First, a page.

Bullets looking to trade up from 8th lottery pick

May 21, 1991|By Alan Goldstein

Take heart, Washington Bullets fans.

After the initial disappointment of not landing one of the top three picks in the National Basketball Association lottery on Sunday, the Bullets may discover that getting stuck with the eighth pick is better than it first appears.

Over the past 12 years, a number of solid pros, and even a few All-Stars -- forwards Tom Chambers and Calvin Natt -- have been selected in that spot.

Still, Bullets general manager John Nash is casting his eyes upward, hoping to obtain a higher position in the June 26 draft by trading a veteran or swapping picks.

At a news conference at the Baltimore Arena yesterday, Nash said there was "a 60-40 chance" he would make a deal before draft day.

"Teams with high picks generally like to wait until the last minute before making a trade," Nash said. "But the seeds are being planted now and things should pick up at the pro tryout camp in Chicago next month [June 3 through 6]."

But Nash said moving up will not be an easy task this year.

"I think the teams that own the top six picks believe they can obtain a high-quality player, and then there is the salary cap, which greatly curtails maneuverability," he said.

Most NBA general managers are in agreement as to who will be the top six collegians chosen, although their order of selection may differ.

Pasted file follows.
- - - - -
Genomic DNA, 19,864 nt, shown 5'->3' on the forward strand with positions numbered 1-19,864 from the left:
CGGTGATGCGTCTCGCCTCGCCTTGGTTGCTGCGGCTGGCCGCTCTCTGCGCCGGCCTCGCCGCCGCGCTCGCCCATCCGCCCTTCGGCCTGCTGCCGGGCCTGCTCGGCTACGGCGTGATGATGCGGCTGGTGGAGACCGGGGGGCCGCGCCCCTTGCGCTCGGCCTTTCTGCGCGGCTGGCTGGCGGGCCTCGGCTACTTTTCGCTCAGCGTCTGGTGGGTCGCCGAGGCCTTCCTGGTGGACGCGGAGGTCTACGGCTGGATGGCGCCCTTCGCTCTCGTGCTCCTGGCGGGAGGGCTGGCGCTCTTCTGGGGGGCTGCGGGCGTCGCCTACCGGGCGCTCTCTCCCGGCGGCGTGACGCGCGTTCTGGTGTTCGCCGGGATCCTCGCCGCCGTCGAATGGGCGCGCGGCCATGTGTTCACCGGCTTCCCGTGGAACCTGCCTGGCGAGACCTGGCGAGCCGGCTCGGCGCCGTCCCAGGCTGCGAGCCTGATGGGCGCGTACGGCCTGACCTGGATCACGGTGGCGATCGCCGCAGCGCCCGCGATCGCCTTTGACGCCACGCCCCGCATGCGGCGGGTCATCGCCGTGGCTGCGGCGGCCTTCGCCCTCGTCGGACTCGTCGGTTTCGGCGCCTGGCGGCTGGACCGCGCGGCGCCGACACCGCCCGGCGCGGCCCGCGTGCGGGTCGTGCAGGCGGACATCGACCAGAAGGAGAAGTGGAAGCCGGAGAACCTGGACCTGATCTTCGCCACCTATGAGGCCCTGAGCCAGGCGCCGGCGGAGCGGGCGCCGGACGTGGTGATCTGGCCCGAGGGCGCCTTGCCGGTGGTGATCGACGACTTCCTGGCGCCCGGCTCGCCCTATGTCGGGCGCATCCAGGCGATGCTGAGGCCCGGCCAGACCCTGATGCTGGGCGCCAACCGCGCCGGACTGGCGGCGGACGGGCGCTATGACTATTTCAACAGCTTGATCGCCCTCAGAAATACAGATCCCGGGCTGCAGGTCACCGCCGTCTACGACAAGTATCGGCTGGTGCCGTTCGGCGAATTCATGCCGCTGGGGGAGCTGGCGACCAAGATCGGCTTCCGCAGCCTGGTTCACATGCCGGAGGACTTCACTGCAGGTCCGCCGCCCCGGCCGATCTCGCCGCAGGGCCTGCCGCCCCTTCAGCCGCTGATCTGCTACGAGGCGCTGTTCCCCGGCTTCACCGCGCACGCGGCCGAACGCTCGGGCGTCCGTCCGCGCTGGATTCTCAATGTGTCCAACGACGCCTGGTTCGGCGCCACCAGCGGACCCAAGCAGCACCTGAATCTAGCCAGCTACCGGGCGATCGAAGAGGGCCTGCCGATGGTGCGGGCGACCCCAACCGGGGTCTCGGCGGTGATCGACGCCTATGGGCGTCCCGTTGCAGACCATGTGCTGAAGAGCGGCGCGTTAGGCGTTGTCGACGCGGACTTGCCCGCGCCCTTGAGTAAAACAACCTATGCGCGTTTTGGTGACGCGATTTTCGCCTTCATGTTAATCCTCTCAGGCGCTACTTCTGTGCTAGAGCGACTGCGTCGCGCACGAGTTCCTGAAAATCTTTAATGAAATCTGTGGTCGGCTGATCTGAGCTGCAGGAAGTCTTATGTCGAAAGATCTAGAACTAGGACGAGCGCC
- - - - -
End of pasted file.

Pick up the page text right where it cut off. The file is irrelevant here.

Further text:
Billy Owens of Syracuse and Larry Johnson of Nevada-Las Vegas are expected to be the first two forwards picked. Georgetown's Dikembe Mutombo will be the first center. Georgia Tech playmaker Kenny Anderson and Michigan State shooting guard Steve Smith are projected as the premier backcourt men. Doug Smith, Missouri's versatile power forward, is programmed from No. 4 to No. 6.

It will be surprising if another player breaks into the top six, although teams desperately seeking a big man might consider 7-foot-2 Luc Longley of New Mexico or 7-1 Stanley Roberts, the LSU product who played for Real Madrid in the Spanish League last winter.

In considering his options, Nash said he would be reluctant to swap a future draft pick, although he did just that in 1989, his final year in Philadelphia when he traded the 76ers' No. 1 in 1990 and No. 2 picks in 1991 and 1992 to obtain power forward Rick Mahorn from the Minnesota Timberwolves.

"That was a much different situation," Nash said. "The 76ers had won 46 games the year before after drafting Hersey Hawkins. With Mahorn, the team had a shot at winning the title. But with Washington, I consider our future draft picks too valuable."

Swapping a veteran (and young Bullets forwards Pervis Ellison and Harvey Grant now have considerable trade value) is another option. But the salary cap, particularly in the case of Ellison, who is earning more than $2 million per year, minimizes major trades.

With veterans guaranteed raises, it leaves little room for most teams to maneuver.

Picking No. 8

The Washington Bullets own the eighth selection in the 1991 National Basketball Association draft. Here are the players who have been chosen in that spot the past dozen years:

Yr. Player College Pos. Team

1979 Calvin Natt Northeast Louisiana F New Jersey

1980 Andrew Toney S'western Louisiana G Philadelphia

1981 Tom Chambers Utah F S.D. (now L.A. Clippers)

1982 Clark Kellogg Ohio State F Indiana

1983 Antoine Carr Wichita St. F Atlanta

1984 Lancaster Gordon Louisville G L.A. Clippers

1985 Detlef Schrempf Washington F Dallas

1986 Ron Harper Miami of Ohio G Cleveland

1987 Olden Polynice Virginia C Seattle

1988 Rex Chapman Kentucky G Charlotte

1989 Randy White Louisiana Tech F Dallas

1990 Bo Kimble Loyola Marymount G L.A. Clippers

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